Once we were approaching what we hoped was the cemetery, we drove past two men talking on the side of the road. We learned early in our trip just to wave to everyone, but you could just see it in the facial expressions that they knew we weren’t from around there. What I wish I would have seen was our facial expressions when we finally crested the hill as we approached our destination.
The weather this day was partly cloudy, with more clouds than sun most the time. Every now and then a sprinkle of rain would start then stop. Don’t forget the wind.
Good ol‘ Irish winds, coming right off the water. When we arrived, we had to open the cemetery gates to enter and were not disappointed by what we saw. The cemetery was a mix of old and new but most impressively the most beautiful view of the water, Lough Conn. There was even a landing dock at the one end, assuming they used (use?) boats to transport across the lake. Here is our video from when we first arrived: ADDERGOOLE VIEW
Thankfully, this little cemetery in the middle of nowhere was the most organized cemetery I have ever been at. They had a map, with each stone listed by number and location. Because of this, we were able to quickly located the names and then able to begin our search for the headstones. They were still a bit tricky to find. There are headstones well over 100 years old and time has certainly taken its toll – so the map was quite helpful to confirm we were looking at the right headstones.
When we first found Honnor O’Donnell’s headstone we couldn’t read it at all. We could make out a few words (mainly her name) but you could tell there was much more information on the stone, including names and ages of her children. Most frustrating part of the headstones is that they don’t place birth years on the stone, just age of death and year of death. This means when researching ancestors you may be off a year on a date of birth. Slightly frustrating, we were so hoping to obtain as much information from the headstone as we could. We could hardly read the inscriptions.
Since we don’t normally frequent cemeteries, we didn’t think to bring paper or anything to possibly grab a stone rubbing of the headstone. No paper, no crayons – nothing. Then we tried taking photos, both with our cell phones and digital cameras, in hopes we could adjust or filter the images to make it more legible. No luck. We thought it was a lost cause, and were quite deflated (that’s my code word for cursing a bit) that we came all this way and couldn’t even read the headstones. Then it happened. A break in the clouds, just a peek of sunlight at just the right angle and WE COULD READ EVERYTHING. Every single word, every date, every town inscribed. It was amazing and actually bloody creepy all at once. We were able to read Honnor O’Donnell’s headstone and then went over to read Nelly O’Donnell’s headstone. Nelly, and her husband Anthony, were the parents of Honnor’s husband, Anthony. (Again, the names. So annoying).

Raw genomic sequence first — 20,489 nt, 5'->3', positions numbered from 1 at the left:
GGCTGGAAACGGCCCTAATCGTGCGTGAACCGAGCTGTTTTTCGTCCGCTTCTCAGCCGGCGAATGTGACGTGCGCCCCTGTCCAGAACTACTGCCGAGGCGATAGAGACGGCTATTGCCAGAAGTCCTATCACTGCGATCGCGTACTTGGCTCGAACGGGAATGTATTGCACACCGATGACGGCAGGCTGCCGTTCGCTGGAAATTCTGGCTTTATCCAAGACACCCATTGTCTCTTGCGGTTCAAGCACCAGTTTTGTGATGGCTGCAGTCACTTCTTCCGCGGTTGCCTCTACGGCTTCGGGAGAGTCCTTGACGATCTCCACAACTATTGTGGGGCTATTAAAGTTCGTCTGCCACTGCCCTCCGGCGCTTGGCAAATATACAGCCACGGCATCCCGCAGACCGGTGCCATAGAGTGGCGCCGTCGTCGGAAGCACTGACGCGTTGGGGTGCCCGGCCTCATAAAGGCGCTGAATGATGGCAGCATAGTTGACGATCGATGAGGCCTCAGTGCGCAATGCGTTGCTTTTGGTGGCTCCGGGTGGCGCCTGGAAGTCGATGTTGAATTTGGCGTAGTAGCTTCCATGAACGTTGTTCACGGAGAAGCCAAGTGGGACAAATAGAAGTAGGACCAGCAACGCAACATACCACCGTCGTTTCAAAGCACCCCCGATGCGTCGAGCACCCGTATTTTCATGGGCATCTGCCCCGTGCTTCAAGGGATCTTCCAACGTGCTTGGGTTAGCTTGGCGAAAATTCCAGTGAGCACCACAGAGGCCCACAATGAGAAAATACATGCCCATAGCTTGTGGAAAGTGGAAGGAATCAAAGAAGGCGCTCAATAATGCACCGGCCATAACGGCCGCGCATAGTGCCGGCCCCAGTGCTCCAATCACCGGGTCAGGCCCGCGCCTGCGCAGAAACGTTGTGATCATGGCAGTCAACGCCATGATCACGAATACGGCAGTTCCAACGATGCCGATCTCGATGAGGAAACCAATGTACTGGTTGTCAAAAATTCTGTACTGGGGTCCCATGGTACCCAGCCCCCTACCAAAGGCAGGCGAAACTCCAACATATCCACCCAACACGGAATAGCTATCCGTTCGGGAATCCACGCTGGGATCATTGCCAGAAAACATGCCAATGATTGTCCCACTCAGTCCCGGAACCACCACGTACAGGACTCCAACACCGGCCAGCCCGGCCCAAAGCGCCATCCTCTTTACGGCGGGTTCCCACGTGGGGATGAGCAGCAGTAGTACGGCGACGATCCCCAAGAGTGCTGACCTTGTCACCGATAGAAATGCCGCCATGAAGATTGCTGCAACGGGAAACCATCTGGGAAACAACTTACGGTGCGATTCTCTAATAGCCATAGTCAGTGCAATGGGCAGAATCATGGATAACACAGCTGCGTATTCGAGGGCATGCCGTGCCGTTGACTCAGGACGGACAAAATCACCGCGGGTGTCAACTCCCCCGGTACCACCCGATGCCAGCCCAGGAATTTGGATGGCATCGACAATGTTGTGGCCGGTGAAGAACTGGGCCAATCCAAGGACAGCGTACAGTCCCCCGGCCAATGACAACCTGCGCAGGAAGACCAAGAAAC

The most amazing part of this entire adventure was reflecting back on what life was like over 100 years ago. Not only was this a small town, but it was a small town that was spread over a wide area. There were not many cars – this area wasn’t considered wealthy so if there were cars, they probably weren’t owned by my family. This meant burials would have been by horse & carriage with mournes possibly walking. We drove from the cemetery back to the main road/center of town. VIDEO PART ONE and VIDEO PART TWO. It took us well over five minutes. In a car. Going probably faster than I should have been. This drive was only into town – they still had to travel from the church and/or their homes. When you look at the one photo, below, that I posted of the headstone you will see a mountain behind it. This is where Anthony and Honnor O’Donnell built their home (which is still standing) and lived with their five children.
We are all hoping to return again one day – with plans to explore the town further, research more into baptismal records and even try to locate Anthony O’Donnell’s final resting place. (Honnor’s husband, not Nelly’s – again, being a bit more creative with names would have made this so much easier). Until next time…